From a wildlife point of view, spring activity starts when the prevailing weather conditions permit, so in truth it's quite a variable thing, not just in terms of date, but geographically. The south of England is likely to experience signs of spring one or two weeks before they appear here in Scotland.

With some members of Lothians Bat Group, I went to Edinburgh's Blackford Pond after sunset, one evening last week. If you live in Edinburgh this is a great place to see large numbers of Daubenton's Bats (Myotis daubentonii) and Soprano Pipistrelles (Pipistrellus pygmaeus) in the summer, and the group usually run a bat walk there every year. On this occasion we wanted to see if there were the first signs of bats emerging from hibernation yet.

With an ambient temperature after sunset of just 2.5 degrees celsius, it was questionable whether we'd see any bats at all, but what was probably a lone Soprano Pipistrelle passed by a couple of times and we watched one, and later two Daubenton's Bats feeding on the pond. There was very little food for them, so they were having to range over the whole of this large pond, to find enough flying insects to eat (they looked to be small Sedge Flies). With such a low temperature, it's possible that these few bats were some of last year's juveniles, desperate for food after the long months of hibernation.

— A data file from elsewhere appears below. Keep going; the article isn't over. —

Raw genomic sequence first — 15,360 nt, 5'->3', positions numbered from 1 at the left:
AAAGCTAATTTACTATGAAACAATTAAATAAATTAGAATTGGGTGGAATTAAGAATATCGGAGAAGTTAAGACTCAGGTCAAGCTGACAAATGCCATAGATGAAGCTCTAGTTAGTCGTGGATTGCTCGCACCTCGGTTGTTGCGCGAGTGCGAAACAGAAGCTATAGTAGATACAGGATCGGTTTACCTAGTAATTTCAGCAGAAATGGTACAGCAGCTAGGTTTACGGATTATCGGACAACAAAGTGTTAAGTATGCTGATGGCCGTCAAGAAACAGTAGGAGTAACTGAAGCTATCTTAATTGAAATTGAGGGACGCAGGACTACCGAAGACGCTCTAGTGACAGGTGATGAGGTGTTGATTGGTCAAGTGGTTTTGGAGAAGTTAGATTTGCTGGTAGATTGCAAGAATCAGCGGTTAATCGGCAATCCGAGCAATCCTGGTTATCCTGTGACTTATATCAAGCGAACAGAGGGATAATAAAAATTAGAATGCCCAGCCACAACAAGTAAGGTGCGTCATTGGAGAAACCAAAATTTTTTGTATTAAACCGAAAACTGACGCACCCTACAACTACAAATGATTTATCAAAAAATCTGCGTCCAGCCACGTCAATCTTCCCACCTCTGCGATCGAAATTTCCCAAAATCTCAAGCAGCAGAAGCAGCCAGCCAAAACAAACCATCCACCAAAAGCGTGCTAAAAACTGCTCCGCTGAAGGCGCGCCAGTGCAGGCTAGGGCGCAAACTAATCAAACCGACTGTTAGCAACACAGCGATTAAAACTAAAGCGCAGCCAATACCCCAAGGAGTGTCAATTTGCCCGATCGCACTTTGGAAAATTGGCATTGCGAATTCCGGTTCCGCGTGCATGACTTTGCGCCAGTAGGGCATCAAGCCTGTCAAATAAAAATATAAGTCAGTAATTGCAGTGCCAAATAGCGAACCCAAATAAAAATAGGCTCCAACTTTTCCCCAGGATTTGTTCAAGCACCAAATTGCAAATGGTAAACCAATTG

So is it spring? Well, not really from a bat point of view, as it seems like the main population are still in hibernation. The graph below shows the night-time temperatures at the Gogarmor meteorological station, to the west of Edinburgh, since the start of April. As you can see, there was a brief peak of warmer temperatures at the start of the month, but it has been quite cold at night since then.
Having said that, there are other signs of spring. As we walked around Blackford Pond, we had to tread carefully to avoid a large number of toads, commuting towards the pond, in order to mate?